Sun. Dec 4th, 2022

Catholics who struggle with mental illness, and their loved ones who want to help them, will soon find more formal support in the Phoenix Diocese. Bishop John Dolan has announced the launch of an office dedicated to Catholic mental-health ministry.

“There are lots of people who are dealing with loved ones who are in crisis,” Bishop Dolan told CNA Sept. 19. “It’s a quiet work of charity, and, obviously, they need all the help they can get.”

The bishop hopes the new office will “let people know that they’re not alone when it comes to mental health.” He emphasized the need to help people talk and communicate about mental illness.

Bishop Dolan announced the office on Sept. 4 at Sts. Simon and Jude Cathedral during a “Mass of Remembrance” for those who died by suicide, the diocesan newspaper The Catholic Sun reported.

During the Mass, the bishop led a procession of clergy. Joined by others in the congregation, they placed carnations in baskets in front of a shrine at the cathedral. Each carnation represented a person who died by suicide. The diocese had solicited suicide victims’ names to be commemorated during the Mass and had received more than 1,200.

The issue is personal for the new bishop. In a video message “Sharing My Story: A Life Changed by Suicide,” posted to the diocese’s YouTube channel, Bishop Dolan recounted how his family lost an older brother, a sister and her husband to suicide.

“Losing a loved one is very, very hard. When we lose a loved one through suicide, it’s doubly difficult,” Bishop Dolan said in the video. “I had support from the Church, but not ongoing support, real opportunities to continue to talk about it. I buried so much that I just never really looked into growing as I should have grown.”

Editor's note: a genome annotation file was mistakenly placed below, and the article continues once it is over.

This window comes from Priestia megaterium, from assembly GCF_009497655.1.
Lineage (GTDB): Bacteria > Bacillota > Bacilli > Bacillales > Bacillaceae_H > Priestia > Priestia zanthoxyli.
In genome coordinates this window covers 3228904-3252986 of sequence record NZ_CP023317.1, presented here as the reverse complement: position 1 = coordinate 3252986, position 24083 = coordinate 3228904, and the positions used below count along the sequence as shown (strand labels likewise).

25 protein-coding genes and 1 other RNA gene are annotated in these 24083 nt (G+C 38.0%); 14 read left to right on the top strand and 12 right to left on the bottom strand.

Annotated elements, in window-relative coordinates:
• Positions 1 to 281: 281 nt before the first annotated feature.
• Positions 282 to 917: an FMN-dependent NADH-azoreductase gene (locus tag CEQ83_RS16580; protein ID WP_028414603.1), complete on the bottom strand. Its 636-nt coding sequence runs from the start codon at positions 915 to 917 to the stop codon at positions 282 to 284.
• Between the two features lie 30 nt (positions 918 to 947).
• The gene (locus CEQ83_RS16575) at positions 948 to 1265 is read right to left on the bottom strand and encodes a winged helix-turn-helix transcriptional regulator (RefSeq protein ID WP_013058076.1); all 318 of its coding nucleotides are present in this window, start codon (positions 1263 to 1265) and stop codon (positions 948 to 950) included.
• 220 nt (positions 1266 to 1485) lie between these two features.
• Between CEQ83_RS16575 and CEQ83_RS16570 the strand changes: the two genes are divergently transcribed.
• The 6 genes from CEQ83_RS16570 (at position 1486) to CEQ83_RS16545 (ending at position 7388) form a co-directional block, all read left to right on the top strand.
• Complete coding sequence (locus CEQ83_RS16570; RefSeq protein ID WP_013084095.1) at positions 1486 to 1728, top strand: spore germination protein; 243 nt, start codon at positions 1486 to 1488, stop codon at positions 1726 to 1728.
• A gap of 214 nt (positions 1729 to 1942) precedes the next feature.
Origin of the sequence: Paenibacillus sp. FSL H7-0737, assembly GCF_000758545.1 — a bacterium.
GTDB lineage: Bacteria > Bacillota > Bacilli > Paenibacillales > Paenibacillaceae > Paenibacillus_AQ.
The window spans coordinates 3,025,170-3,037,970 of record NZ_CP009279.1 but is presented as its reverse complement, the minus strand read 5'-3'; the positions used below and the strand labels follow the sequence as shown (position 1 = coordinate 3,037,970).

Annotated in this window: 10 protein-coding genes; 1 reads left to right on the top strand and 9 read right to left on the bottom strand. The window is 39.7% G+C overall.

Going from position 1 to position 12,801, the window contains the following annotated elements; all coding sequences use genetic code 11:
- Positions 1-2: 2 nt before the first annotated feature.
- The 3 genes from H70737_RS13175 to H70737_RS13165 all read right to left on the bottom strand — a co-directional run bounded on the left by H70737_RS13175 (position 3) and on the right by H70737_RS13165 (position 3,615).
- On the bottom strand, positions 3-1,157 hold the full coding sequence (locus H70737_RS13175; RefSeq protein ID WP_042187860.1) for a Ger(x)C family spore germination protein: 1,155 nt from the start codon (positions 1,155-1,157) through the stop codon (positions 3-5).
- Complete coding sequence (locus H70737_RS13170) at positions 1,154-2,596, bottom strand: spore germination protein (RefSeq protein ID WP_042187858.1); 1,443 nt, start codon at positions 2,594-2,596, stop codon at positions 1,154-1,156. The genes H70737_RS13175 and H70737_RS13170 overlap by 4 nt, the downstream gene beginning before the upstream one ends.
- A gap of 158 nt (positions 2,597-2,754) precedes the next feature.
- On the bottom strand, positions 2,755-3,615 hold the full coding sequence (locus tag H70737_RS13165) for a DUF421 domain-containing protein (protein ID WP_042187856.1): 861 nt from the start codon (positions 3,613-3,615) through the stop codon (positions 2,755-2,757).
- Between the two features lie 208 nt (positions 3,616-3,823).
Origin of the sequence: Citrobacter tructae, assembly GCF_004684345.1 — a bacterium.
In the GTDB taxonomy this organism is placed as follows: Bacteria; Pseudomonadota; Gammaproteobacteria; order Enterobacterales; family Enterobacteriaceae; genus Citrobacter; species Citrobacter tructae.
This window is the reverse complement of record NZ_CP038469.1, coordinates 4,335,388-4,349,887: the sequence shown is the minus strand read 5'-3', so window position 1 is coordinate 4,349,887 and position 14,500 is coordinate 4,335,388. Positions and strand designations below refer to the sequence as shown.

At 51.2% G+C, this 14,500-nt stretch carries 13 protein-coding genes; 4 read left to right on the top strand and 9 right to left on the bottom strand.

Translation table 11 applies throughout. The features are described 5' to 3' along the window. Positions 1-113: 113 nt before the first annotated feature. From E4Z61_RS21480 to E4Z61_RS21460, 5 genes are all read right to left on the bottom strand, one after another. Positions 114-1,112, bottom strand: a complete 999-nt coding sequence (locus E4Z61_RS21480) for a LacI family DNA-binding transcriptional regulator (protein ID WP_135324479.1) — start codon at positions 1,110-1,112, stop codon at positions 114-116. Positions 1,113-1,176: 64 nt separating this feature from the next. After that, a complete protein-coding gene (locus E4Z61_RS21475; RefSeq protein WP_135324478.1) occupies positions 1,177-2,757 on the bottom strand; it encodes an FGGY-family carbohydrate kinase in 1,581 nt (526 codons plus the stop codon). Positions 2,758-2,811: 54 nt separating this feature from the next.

Bishop Dolan, who was installed as bishop of Phoenix on Aug. 2, has co-edited a pastoral handbook, “Responding to Suicide.”

Mental illness is relatively common. The National Institutes for Mental Health says that, as of 2020, nearly one in five U.S. adults — about 53 million people — were living with a mental illness. An estimated 14.2 million U.S. adults — 5.6% of the adult population — suffer from a severe mental illness. Of these, only 65% received mental-health treatment in the previous year.

The planned focus of the Office for Catholic Mental Health Ministry includes mental-health education for clergy and laity. The office aims to provide opportunities for Catholics to find support in accompanying friends and loved ones who struggle with mental illness.

The new office will provide priests with a mental health “first-aid kit” to help them advise or respond to those in need, Bishop Dolan said.

The educational aspect will aim to help clergy and religious know more about mental health and get basic training “so that they don’t jump to conclusions and kind of over-spiritualize behavior,” Bishop Dolan said. This educational effort should help inculcate in clergy “a broad view of what mental health is” so that they don’t “try to solve the issues on their own.”

Education will come through the National Council for Mental Well-Being. The council, founded in 1969, is an advocacy and educational group that represents more than 3,100 mental-health and substance-use treatment organizations.